During 2 months here at Piña he improved his movements while working with the rehabilitation team. His left knee, which was bent, was plastered and straightened out bit by bit. After his time here he could move on his own with a walking aid. Now he can manage his personal hygiene on his own, and other such things without a problem. This must have been an incredible relief to his family!
When I came back to Piña Palmera this January I visited him at his home, which was a two hour trip on very bad roads. Laurencio now walks almost without problems, and can move about both indoors and outdoors. Outside his house he has made his own gym with a walking bar, a home made training bike and dumbbells. It was Piña Palmeras home made gym that inspired him. The walking bar is there now as a reminder of how hard it was for him to walk six months ago. He told us that he can ride his horse again, even though he still has a difficult time with the movements of his left hand and walks with a slight limp. His left eyelid hangs down in front of his eye so he can only see with one eye. We decided that he should return to Piña Palmera for a two week training period.
As I write this he and his family are here. He works hard every day to achieve his goals. During his time here we will take him to an oftamologist that will examine his eye. The rehabilitation of Laurencio is a brilliant example of what can be done with limited resources. His own and his family's situation has radically improved.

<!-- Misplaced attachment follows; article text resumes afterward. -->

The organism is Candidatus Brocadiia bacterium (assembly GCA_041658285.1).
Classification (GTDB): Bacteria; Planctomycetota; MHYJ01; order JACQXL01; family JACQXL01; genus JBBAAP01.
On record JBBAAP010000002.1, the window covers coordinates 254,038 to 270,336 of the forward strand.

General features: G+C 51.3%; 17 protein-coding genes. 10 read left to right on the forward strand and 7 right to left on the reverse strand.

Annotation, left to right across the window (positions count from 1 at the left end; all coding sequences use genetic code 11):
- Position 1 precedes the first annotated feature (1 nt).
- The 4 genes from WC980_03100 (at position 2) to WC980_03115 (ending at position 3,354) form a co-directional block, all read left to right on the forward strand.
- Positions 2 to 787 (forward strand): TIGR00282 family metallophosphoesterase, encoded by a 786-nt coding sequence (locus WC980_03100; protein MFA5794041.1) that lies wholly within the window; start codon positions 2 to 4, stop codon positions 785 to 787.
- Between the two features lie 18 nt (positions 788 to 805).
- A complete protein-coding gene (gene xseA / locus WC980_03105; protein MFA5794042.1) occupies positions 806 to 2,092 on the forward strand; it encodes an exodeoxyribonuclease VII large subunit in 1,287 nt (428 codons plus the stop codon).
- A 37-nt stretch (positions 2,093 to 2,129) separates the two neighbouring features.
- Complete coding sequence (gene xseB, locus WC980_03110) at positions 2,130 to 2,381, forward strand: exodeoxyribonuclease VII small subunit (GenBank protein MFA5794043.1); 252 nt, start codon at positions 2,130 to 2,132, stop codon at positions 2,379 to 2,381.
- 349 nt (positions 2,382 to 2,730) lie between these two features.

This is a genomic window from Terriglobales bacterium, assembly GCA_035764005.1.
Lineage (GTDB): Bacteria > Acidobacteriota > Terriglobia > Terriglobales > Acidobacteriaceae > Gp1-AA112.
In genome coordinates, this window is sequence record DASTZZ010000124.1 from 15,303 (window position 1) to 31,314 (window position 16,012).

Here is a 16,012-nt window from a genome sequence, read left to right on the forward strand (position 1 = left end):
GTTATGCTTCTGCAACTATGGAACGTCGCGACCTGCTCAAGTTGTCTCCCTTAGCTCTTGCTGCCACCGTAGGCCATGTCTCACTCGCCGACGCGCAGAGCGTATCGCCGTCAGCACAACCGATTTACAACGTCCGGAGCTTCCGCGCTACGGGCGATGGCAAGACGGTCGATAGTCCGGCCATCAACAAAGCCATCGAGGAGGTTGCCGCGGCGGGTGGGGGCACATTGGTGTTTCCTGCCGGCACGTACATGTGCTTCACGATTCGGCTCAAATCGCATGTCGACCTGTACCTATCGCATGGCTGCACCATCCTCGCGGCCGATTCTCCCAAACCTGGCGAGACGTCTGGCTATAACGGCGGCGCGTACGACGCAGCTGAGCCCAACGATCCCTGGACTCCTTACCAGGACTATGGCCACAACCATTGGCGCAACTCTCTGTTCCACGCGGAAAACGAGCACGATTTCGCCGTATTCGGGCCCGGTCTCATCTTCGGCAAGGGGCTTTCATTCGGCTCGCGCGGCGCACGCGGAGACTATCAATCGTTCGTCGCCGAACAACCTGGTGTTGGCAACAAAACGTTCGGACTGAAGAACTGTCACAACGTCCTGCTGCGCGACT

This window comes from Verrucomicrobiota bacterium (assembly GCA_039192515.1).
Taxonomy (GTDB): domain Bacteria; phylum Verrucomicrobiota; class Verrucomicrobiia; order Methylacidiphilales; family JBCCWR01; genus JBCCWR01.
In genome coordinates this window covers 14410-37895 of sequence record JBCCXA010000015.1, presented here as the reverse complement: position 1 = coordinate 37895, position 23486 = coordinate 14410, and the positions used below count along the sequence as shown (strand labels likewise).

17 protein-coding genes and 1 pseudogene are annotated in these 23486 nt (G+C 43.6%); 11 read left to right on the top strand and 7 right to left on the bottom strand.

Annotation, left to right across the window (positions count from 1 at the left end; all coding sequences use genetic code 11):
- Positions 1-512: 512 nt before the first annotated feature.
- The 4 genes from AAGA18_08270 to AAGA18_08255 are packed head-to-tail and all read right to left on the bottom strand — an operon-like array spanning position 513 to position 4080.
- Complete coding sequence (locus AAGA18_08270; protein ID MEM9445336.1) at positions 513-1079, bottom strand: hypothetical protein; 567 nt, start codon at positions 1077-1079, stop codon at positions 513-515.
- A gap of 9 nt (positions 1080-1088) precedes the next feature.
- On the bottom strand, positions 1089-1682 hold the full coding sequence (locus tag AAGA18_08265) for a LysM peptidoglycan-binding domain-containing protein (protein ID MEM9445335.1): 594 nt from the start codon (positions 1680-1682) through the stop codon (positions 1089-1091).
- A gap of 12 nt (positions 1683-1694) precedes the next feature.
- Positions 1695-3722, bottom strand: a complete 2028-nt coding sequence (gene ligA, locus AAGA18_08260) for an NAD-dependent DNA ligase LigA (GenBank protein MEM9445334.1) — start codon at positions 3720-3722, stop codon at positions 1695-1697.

Ulla Näslund, Physiotherapist
Back in the Palmgrove
Now we are here again. It has been four years since the last time and ten years since the first time. Much has changed and developed in these years. Anna, Balbino and their kids have moved inside the Palmgrove to a beautiful oasis with a big round house made of adobe and a little round kitchen built in a traditional country style. Outside the house is a little garden. Here a lot of different people come to see Anna. We constantly meet new people, everything from yoga teachers to American computer doctors, who clean up the old Macintosh in the office when it has been overworked. Now I sit in Anna's little cottage, writing on her old computer. What a culture clash!!